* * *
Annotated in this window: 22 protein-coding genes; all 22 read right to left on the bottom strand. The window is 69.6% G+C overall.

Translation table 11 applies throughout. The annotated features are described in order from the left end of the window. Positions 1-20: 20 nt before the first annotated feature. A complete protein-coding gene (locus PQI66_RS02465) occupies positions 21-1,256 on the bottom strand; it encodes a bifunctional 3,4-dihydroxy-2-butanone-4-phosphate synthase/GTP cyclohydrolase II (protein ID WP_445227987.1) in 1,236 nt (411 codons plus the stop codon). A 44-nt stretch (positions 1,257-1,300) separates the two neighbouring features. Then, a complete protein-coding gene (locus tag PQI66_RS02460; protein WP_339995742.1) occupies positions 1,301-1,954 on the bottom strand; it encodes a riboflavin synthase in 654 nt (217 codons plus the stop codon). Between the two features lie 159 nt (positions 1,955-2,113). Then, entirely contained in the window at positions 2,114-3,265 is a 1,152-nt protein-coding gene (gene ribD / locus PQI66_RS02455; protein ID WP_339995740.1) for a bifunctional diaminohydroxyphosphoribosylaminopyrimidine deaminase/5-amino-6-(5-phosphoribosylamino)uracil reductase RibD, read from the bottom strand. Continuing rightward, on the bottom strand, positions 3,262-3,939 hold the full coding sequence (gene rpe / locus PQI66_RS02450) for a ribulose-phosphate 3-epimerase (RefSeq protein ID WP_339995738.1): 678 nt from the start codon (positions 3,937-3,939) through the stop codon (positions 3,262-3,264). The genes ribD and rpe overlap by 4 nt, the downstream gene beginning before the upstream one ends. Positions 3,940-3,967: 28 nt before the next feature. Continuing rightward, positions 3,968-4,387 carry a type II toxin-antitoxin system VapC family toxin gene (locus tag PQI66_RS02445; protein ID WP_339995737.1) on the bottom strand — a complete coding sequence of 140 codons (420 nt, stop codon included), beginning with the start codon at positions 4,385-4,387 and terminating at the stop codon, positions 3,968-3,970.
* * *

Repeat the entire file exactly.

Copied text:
Annotated in this window: 22 protein-coding genes; all 22 read right to left on the bottom strand. The window is 69.6% G+C overall.

Translation table 11 applies throughout. The annotated features are described in order from the left end of the window. Positions 1-20: 20 nt before the first annotated feature. A complete protein-coding gene (locus PQI66_RS02465) occupies positions 21-1,256 on the bottom strand; it encodes a bifunctional 3,4-dihydroxy-2-butanone-4-phosphate synthase/GTP cyclohydrolase II (protein ID WP_445227987.1) in 1,236 nt (411 codons plus the stop codon). A 44-nt stretch (positions 1,257-1,300) separates the two neighbouring features. Then, a complete protein-coding gene (locus tag PQI66_RS02460; protein WP_339995742.1) occupies positions 1,301-1,954 on the bottom strand; it encodes a riboflavin synthase in 654 nt (217 codons plus the stop codon). Between the two features lie 159 nt (positions 1,955-2,113). Then, entirely contained in the window at positions 2,114-3,265 is a 1,152-nt protein-coding gene (gene ribD / locus PQI66_RS02455; protein ID WP_339995740.1) for a bifunctional diaminohydroxyphosphoribosylaminopyrimidine deaminase/5-amino-6-(5-phosphoribosylamino)uracil reductase RibD, read from the bottom strand. Continuing rightward, on the bottom strand, positions 3,262-3,939 hold the full coding sequence (gene rpe / locus PQI66_RS02450) for a ribulose-phosphate 3-epimerase (RefSeq protein ID WP_339995738.1): 678 nt from the start codon (positions 3,937-3,939) through the stop codon (positions 3,262-3,264). The genes ribD and rpe overlap by 4 nt, the downstream gene beginning before the upstream one ends. Positions 3,940-3,967: 28 nt before the next feature. Continuing rightward, positions 3,968-4,387 carry a type II toxin-antitoxin system VapC family toxin gene (locus tag PQI66_RS02445; protein ID WP_339995737.1) on the bottom strand — a complete coding sequence of 140 codons (420 nt, stop codon included), beginning with the start codon at positions 4,385-4,387 and terminating at the stop codon, positions 3,968-3,970.